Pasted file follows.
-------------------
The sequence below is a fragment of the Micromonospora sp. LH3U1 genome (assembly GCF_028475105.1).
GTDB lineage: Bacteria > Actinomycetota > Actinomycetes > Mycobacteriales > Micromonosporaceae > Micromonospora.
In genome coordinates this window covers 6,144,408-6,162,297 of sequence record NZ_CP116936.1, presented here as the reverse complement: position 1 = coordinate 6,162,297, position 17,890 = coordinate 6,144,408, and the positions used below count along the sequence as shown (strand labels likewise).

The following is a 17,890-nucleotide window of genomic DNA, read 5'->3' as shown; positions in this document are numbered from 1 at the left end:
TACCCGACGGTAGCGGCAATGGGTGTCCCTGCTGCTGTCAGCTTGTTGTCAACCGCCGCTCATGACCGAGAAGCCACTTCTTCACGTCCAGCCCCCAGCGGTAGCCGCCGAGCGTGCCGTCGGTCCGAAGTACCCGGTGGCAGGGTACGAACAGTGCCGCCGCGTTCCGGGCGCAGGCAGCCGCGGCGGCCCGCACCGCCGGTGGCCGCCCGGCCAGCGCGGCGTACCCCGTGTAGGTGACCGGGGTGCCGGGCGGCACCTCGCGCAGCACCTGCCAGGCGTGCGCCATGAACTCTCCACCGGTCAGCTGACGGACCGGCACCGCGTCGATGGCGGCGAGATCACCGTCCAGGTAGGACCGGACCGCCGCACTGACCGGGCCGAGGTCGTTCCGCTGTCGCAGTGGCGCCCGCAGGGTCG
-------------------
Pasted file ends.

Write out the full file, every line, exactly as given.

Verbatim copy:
The sequence below is a fragment of the Micromonospora sp. LH3U1 genome (assembly GCF_028475105.1).
GTDB lineage: Bacteria > Actinomycetota > Actinomycetes > Mycobacteriales > Micromonosporaceae > Micromonospora.
In genome coordinates this window covers 6,144,408-6,162,297 of sequence record NZ_CP116936.1, presented here as the reverse complement: position 1 = coordinate 6,162,297, position 17,890 = coordinate 6,144,408, and the positions used below count along the sequence as shown (strand labels likewise).

The following is a 17,890-nucleotide window of genomic DNA, read 5'->3' as shown; positions in this document are numbered from 1 at the left end:
TACCCGACGGTAGCGGCAATGGGTGTCCCTGCTGCTGTCAGCTTGTTGTCAACCGCCGCTCATGACCGAGAAGCCACTTCTTCACGTCCAGCCCCCAGCGGTAGCCGCCGAGCGTGCCGTCGGTCCGAAGTACCCGGTGGCAGGGTACGAACAGTGCCGCCGCGTTCCGGGCGCAGGCAGCCGCGGCGGCCCGCACCGCCGGTGGCCGCCCGGCCAGCGCGGCGTACCCCGTGTAGGTGACCGGGGTGCCGGGCGGCACCTCGCGCAGCACCTGCCAGGCGTGCGCCATGAACTCTCCACCGGTCAGCTGACGGACCGGCACCGCGTCGATGGCGGCGAGATCACCGTCCAGGTAGGACCGGACCGCCGCACTGACCGGGCCGAGGTCGTTCCGCTGTCGCAGTGGCGCCCGCAGGGTCG